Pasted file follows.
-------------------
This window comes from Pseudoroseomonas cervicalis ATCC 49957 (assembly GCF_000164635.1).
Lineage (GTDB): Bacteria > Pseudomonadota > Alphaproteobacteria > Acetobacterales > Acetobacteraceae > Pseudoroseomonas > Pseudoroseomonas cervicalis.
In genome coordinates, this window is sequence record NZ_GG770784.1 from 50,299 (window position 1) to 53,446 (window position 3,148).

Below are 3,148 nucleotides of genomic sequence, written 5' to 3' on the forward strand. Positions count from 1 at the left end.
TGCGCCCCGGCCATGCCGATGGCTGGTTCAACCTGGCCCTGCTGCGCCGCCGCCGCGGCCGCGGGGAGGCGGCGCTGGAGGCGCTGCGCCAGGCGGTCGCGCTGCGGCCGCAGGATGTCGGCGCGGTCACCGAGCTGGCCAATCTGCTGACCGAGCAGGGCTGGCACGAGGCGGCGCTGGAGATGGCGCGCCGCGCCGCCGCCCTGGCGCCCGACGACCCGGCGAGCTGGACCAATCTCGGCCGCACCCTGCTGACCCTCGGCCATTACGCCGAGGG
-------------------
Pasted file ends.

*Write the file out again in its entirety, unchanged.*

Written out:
This window comes from Pseudoroseomonas cervicalis ATCC 49957 (assembly GCF_000164635.1).
Lineage (GTDB): Bacteria > Pseudomonadota > Alphaproteobacteria > Acetobacterales > Acetobacteraceae > Pseudoroseomonas > Pseudoroseomonas cervicalis.
In genome coordinates, this window is sequence record NZ_GG770784.1 from 50,299 (window position 1) to 53,446 (window position 3,148).

Below are 3,148 nucleotides of genomic sequence, written 5' to 3' on the forward strand. Positions count from 1 at the left end.
TGCGCCCCGGCCATGCCGATGGCTGGTTCAACCTGGCCCTGCTGCGCCGCCGCCGCGGCCGCGGGGAGGCGGCGCTGGAGGCGCTGCGCCAGGCGGTCGCGCTGCGGCCGCAGGATGTCGGCGCGGTCACCGAGCTGGCCAATCTGCTGACCGAGCAGGGCTGGCACGAGGCGGCGCTGGAGATGGCGCGCCGCGCCGCCGCCCTGGCGCCCGACGACCCGGCGAGCTGGACCAATCTCGGCCGCACCCTGCTGACCCTCGGCCATTACGCCGAGGG